80.2 No Change
Along with privatization of more than 200 state-owned enterprises over the past two decades, Tunisia has adopted structural reforms and enhanced its entrepreneurial climate. Procedures for launching and conducting a business are not time-consuming, and bankruptcy proceedings are straightforward.
Charts: the blue line for Tunisia the black means the average of the world
53.5 No Change
Tunisia’s weighted average tariff rate was 18.3 percent in 2006. Import restrictions, some prohibitively high tariffs, import fees, import licensing requirements, export-promotion programs, and inconsistent customs administration add to the cost of trade. Ten points were deducted from Tunisia’s trade freedom score to account for non-tariff barriers.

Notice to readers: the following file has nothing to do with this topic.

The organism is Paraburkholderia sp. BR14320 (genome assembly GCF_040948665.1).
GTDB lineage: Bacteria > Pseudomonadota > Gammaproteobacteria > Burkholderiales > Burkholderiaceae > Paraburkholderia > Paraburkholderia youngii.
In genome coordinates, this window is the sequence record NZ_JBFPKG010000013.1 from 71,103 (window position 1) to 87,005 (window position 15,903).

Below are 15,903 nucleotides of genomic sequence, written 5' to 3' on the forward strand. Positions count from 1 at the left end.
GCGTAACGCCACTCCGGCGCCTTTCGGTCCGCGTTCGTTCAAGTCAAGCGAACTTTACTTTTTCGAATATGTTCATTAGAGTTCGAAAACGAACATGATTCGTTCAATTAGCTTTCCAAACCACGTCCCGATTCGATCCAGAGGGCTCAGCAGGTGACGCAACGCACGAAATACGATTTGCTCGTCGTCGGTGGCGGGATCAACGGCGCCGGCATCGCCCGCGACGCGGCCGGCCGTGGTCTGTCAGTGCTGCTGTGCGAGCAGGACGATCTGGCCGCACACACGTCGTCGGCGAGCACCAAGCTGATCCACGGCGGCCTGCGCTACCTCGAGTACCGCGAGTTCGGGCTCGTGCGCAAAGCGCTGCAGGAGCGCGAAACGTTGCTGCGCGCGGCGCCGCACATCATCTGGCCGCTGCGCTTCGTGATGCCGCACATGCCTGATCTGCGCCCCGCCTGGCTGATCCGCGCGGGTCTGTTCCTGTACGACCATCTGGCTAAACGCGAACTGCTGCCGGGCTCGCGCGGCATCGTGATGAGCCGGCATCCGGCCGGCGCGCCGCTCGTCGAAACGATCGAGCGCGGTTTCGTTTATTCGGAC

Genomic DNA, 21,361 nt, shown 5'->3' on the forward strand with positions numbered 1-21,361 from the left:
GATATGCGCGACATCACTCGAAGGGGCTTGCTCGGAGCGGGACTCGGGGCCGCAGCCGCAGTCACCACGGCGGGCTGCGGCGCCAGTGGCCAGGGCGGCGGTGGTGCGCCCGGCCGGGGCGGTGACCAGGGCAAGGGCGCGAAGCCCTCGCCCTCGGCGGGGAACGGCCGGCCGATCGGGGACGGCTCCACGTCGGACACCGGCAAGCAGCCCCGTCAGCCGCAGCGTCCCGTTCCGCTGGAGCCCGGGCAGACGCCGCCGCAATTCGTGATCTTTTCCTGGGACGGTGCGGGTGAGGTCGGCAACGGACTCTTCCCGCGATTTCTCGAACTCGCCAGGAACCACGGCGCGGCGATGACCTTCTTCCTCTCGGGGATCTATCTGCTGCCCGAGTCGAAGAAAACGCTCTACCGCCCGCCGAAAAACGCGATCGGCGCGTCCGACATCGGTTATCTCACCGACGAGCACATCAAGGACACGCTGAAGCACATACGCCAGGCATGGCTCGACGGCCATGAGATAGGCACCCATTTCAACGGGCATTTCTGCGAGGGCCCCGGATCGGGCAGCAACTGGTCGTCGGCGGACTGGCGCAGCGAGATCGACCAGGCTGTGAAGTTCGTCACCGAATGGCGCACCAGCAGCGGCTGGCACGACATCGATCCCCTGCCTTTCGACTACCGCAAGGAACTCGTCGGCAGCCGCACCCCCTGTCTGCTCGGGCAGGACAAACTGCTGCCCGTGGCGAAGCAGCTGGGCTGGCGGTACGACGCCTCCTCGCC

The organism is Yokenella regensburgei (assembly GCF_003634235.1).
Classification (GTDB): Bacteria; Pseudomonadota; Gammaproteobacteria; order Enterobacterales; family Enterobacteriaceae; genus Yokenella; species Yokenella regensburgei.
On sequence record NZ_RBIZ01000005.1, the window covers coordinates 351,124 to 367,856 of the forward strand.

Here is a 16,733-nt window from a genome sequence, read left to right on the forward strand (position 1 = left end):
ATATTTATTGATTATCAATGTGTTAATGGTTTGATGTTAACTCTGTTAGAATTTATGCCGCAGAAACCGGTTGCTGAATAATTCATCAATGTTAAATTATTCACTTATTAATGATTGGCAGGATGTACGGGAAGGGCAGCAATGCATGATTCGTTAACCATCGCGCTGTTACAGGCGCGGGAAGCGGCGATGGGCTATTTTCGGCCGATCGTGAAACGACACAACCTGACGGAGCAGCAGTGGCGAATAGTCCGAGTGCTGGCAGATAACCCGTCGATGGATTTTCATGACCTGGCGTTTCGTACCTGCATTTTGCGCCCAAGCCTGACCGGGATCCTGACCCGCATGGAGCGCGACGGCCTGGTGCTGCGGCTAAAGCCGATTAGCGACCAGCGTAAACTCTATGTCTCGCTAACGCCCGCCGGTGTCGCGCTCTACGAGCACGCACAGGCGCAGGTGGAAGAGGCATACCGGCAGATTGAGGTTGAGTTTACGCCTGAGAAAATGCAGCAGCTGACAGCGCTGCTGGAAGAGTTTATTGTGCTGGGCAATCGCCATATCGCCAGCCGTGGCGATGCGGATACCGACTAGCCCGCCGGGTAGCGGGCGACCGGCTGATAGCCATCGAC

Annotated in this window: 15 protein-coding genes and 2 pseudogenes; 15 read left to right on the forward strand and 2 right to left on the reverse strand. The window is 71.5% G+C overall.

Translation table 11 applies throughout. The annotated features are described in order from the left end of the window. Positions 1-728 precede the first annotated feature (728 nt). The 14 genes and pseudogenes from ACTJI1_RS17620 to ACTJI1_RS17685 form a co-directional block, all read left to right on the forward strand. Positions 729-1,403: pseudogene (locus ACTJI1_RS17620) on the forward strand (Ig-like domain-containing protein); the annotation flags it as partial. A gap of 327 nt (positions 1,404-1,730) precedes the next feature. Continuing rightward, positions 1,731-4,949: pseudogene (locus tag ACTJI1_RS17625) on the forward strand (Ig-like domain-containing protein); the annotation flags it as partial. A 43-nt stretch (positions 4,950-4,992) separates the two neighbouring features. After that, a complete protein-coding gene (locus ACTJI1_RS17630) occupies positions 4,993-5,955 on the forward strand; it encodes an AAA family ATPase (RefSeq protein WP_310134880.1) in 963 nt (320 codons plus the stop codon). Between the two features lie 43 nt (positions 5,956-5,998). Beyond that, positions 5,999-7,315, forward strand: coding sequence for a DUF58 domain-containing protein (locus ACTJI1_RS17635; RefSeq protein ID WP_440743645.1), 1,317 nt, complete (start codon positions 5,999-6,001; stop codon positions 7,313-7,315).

Tunisia has a relatively high income tax and a moderate corporate tax. The top income tax rate is 35 percent, and the top corporate tax rate is 30 percent. A special tax scheme applies to financial institutions and the hydrocarbons sector. Other taxes include a value-added tax (VAT), a property transfer tax, an inheritance tax, and a vehicle tax. In the most recent year, overall tax revenue as a percentage of GDP was 22.4 percent.
In the most recent year, total government expenditures, including consumption and transfer payments, held steady at 27.3 percent of GDP. The state-owned mobile and fixed-line telephone enterprise is slated for sale to a French telecommunications company.
Inflation has been moderate, averaging 4 percent between 2007 and 2009. The government can set prices for subsidized goods and influences prices through regulation, subsidies, and state-owned utilities and enterprises. Ten points were deducted from Tunisia’s monetary freedom score to account for measures that distort domestic prices.